Exploring Color

Color. Color makes the world a beautiful place. It's e m o t i v e.

Most places on your bucket list most likely caught your eye because of their uniqueness in nature and color (think Ireland, Bora Bora, or Iceland).

le sigh..Fall is the best.

le sigh..Fall is the best.

When you think of Fall (everyone's favorite season, or at least it should be *yes we're biased*), what makes it so special? Besides of course the glorious impending pumpkin takeover and slightly cooler weather (Florida not included), it's the colors. The changing of leaves, from green to orange, yellow, red and brown. The colors mark the change from Summer to something new. 

Your brand should have that mark, that distinction too. We could go on for a while about types of color compliments and the psychology innuendos of colors. An understanding of color psychology is something you should have and take into account before deciding on your finalized color palette...However, what we really want to explore & share is about having your colors convey meaning that makes sense for your brand. While you should understand the basics of colors and which best compliments others (check out this helpful color guide later). What really matters is what you want someone to feel when they check out your Instagram feed, website or other social media sites to your product packaging and communications. Whatever colors you choose, at its foundation, you should focus on emitting a distinct essence, feeling, or ambiance to your intended audiences. The intended emotions and chosen colors should have synergy and consistency. 

GIRL ON FIRE 😈 #ballet #photography #dancer #fire #rebel #rebelcircus tag the owner :)

A post shared by Rebel Circus (@rebelcircus) on

With that said, you can make a variety of colors work, you just need to have your balance down.

Instagram is a great platform overall not only to find potential or new audiences but to also see what brands are doing.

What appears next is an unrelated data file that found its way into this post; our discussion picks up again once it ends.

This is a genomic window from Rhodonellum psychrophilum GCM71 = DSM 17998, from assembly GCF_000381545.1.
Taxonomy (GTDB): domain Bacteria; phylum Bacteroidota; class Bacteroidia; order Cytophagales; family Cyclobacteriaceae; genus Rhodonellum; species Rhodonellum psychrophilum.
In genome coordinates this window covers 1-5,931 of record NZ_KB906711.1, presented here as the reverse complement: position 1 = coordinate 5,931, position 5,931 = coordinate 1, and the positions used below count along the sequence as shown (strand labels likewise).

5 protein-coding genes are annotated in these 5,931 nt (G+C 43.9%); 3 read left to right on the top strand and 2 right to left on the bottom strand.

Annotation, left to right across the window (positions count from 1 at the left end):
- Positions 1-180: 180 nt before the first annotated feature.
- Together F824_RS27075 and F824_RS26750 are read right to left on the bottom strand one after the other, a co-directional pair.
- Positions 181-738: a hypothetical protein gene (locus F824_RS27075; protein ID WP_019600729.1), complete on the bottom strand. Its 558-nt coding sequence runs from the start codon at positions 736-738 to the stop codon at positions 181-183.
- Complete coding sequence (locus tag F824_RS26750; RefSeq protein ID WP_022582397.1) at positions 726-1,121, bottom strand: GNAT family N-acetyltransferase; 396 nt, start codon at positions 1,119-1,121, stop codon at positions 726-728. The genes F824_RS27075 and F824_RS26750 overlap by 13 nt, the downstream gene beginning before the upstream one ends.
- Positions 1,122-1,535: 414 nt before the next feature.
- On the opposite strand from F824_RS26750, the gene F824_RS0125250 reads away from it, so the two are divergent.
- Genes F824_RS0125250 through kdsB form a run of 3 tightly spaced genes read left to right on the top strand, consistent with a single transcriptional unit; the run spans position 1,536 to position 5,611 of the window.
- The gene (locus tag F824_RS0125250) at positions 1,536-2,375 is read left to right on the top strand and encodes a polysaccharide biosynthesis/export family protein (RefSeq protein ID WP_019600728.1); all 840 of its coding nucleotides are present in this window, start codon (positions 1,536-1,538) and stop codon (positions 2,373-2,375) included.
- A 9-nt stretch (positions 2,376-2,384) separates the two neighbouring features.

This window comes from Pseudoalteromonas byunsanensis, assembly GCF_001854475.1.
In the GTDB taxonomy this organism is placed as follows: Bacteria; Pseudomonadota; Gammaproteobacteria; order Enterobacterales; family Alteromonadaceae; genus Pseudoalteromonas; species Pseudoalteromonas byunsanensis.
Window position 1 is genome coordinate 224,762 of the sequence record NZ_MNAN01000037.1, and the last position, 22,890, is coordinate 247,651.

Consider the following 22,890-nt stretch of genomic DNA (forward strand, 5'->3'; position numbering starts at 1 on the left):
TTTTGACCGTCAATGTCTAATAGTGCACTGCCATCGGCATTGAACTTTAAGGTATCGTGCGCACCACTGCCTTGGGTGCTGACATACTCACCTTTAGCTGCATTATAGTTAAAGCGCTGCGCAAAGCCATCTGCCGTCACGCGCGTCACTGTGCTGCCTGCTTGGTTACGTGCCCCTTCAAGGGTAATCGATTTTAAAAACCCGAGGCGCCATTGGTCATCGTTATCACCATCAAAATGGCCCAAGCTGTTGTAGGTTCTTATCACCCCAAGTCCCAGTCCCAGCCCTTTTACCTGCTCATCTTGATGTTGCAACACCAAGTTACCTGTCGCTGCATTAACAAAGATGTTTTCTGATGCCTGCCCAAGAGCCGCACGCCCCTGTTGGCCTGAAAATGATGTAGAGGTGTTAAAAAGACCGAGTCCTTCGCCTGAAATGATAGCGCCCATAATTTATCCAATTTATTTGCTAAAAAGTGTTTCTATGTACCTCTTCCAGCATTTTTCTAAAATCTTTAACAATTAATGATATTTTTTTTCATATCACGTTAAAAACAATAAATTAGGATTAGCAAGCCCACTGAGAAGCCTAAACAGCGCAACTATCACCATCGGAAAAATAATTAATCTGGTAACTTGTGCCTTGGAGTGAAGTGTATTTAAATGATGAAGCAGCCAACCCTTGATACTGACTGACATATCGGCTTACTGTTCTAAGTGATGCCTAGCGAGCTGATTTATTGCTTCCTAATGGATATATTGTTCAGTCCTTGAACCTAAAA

NORMAL IS BORING. #normal #boring #nope #never #rebel #rebelcircus

A post shared by Rebel Circus (@rebelcircus) on

Since its inception, Instagram has evolved significantly past its initially offered filters. Brands can really get creative in edit mode to enhance or select a rainbow of colors, darkness, focus or brightness (there are now also plenty of apps to make creative photo editing: SnapSeed, VSCO, lightroom etc.). Instagram helps to enforce a company's brand and look. 

The alternative apparel company Rebel Circus is a good example of Instagram color branding. Rebel Circus is an eclectic company that combines pinup looks with leather and tattoos. Its logo is unapologetic black and white. You'll rarely find a Rebel Circus Instagrammed pic without black or some darkness. When the brand does use color it is contrasted, nothing soft or warm. Brighter/harder colors compliment black nicely, which works well for their brand. 

Contrasted colors, too much of something can be a bad thing, in this case, people's eyes. Be sure to play with the opacity and vibrancy of colors you want to contrast to have complimentary contrasting shades. Get into these details to establish your desired aesthetic...because it's important! 


Your store/website aesthetic and product packaging will relay a certain quality or experience your customer should expect. It will also influence a customer's purchasing decision and if they decided to purchase again. The color possibilities for your brand are infinite. Luckily, there are plenty of tools to steer you in a good direction. 

First, start with a mood board. Create a board on Pinterest or yourself in Adobe Illustrator inspired by images you associate with your brand. 

From there break down some color commonalities...Here are some color finding/exploring tips:

  • A personal favorite: Adobe Kuler Wheel/Adobe Color CC - Here, you can upload any image and create your own custom color palette with the hex codes ready to go! You can even play with the contrast, light, and darkness of the palette, creating a new but similar palette from the original image. Via Adobe Color CC you can also have color palettes ready to go within other Adobe platform libraries such as Photoshop and InDesign. 
Image via Google - WebsiteBuilderExpert

Image via Google - WebsiteBuilderExpert

  • If you already have your desired colors from an image in mind - Upload the image to Photoshop or PicMonkey. There, use the eyedropper color tool to see the hex codes. (Hex codes are important to note to keep the exact color consistent across the different platforms you may use for digital or print collateral).
  • A super neat website to geek out over or get some major #brandspiration is Brand Colors. Here you can see the EXACT hex codes from global brands, such as that unique Starbucks green (it's 00704a btw) or UF's exact orange and blue hex codes (Go Gators! ;) ). 
There's a lot of helpful resources out there when selecting the colors right from your brand. However, Digital Marketing Guru Neil Patel says it best "You have to test various color options for yourself. Experiment with a pure color, an accent color, or various background colors and combinations until you find one to make you feel good."

As always the Morsel Resplendence team is here to help with any of your marketing needs :)

Happy Marketing! xoxo